Before you continue reading, please note that the following information was from a local who spent years researching the history of the house. Most of it isn’t confirmed and comes from neighbors, so take it all with a grain of salt.
Built in 1881, this house was one of the oldest structures in the area. It was built by a banker from New York for his wife as a wedding present, a summer country retreat at what was at the time, 500 acres of cattle and farm land, what is now Riddle Drive in Orlando. According to locals, the house was built on an old Indian mound and many Indian artifacts were found there while digging in the ground as kids, including arrowheads, pottery shards and bones. Sadly, the banker’s wife passed away shortly after moving down due to yellow fever.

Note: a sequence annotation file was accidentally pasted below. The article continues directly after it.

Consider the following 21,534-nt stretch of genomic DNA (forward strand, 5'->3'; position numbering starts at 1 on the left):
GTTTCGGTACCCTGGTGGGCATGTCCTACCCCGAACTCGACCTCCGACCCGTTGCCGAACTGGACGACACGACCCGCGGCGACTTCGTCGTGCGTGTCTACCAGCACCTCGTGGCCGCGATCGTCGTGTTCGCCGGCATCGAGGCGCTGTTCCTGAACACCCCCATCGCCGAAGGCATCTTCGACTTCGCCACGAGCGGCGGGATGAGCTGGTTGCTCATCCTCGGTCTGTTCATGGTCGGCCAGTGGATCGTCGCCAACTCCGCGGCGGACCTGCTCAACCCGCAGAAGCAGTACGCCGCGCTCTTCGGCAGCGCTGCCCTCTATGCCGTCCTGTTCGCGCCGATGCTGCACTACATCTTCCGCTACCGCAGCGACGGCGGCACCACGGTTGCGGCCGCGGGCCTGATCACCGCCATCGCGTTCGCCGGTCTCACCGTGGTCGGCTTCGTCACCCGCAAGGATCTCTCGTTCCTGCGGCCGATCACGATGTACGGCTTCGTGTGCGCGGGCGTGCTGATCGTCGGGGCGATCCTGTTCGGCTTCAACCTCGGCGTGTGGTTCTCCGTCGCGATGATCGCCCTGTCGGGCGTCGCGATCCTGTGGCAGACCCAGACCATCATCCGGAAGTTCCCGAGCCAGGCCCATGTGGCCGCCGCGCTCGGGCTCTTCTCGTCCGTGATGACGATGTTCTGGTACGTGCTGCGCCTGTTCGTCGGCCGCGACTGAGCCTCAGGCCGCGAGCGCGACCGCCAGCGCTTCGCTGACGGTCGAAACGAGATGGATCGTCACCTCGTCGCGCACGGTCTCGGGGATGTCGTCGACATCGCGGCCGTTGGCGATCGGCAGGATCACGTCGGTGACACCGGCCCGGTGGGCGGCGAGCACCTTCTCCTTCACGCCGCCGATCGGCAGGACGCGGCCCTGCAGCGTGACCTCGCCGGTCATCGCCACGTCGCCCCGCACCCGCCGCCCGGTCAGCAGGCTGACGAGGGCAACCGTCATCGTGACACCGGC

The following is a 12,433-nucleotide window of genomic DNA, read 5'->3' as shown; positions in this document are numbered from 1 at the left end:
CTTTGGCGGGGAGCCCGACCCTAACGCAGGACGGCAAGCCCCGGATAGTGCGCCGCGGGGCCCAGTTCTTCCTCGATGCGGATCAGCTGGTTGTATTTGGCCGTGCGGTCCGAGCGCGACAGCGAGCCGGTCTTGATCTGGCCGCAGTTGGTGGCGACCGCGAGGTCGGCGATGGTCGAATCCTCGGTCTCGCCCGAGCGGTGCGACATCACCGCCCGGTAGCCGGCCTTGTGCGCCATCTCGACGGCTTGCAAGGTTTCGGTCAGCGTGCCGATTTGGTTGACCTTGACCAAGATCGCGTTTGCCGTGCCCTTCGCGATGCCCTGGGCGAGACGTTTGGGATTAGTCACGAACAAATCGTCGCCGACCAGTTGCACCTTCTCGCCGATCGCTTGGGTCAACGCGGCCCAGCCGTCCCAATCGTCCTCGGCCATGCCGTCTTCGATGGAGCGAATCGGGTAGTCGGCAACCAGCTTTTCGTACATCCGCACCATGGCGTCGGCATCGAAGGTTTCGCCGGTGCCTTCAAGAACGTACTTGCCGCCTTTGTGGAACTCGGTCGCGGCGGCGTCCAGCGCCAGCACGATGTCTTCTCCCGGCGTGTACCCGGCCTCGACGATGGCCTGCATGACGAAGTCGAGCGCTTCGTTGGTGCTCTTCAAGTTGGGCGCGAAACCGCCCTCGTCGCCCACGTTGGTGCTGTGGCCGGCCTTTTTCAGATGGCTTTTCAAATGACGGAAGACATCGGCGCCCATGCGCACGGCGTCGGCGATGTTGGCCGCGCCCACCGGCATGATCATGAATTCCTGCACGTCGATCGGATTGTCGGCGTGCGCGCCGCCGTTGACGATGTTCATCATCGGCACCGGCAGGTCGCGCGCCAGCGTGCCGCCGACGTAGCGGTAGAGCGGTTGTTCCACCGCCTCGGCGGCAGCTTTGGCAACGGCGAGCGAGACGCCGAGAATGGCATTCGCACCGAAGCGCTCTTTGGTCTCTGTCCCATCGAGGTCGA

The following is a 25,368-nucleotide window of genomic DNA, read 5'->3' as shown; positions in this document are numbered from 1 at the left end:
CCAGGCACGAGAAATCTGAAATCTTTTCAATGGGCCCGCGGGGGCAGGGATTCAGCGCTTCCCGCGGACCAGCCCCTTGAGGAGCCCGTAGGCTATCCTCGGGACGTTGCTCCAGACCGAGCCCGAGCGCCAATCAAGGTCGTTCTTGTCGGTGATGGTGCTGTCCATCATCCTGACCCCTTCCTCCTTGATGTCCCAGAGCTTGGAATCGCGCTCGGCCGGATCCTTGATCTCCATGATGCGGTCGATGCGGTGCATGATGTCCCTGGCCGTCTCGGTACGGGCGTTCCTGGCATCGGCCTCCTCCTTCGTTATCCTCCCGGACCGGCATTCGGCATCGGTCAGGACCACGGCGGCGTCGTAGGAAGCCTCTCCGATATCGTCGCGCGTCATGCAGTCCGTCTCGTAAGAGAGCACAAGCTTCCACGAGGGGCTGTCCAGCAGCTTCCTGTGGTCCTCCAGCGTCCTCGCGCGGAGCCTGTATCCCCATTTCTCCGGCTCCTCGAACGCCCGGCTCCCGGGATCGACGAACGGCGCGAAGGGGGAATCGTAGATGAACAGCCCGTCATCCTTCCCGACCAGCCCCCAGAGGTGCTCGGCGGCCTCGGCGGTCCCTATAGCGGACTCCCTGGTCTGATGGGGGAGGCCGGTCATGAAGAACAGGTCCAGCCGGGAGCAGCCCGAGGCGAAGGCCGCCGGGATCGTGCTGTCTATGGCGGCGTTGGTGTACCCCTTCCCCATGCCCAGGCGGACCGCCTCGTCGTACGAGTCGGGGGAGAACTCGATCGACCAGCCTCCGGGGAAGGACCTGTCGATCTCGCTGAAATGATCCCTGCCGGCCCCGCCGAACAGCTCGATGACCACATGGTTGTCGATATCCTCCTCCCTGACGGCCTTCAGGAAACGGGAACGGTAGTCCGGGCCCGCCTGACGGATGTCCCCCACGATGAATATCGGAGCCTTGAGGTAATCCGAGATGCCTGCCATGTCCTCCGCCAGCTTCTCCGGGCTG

It was bought by silent film actor and comedian Roscoe “Fatty” Arbuckle who used it briefly as a tourist attraction which included the sink hole, now in the Biltmore Shores subdivision.
Years later, it was acquired by the State of Florida and used as a country hospital and tuberculosis ward in the 1920s. Neighbors who have said to have lived in the area since the 1930s claim the house was used as a relief hub for a local mental asylum. They recall sneaking up to the house as kids and seeing people in cages covered in feces.
It was purchased in 1966 by a family who moved down from Washington D.C. In the 1970s, it was known as the home of “The Orlando Wicker Man” and it’s exactly how it sounds; he made wicker furniture and other items.
The property was foreclosed on in 2014 and purchased in September. It was demolished on January 19, 2015.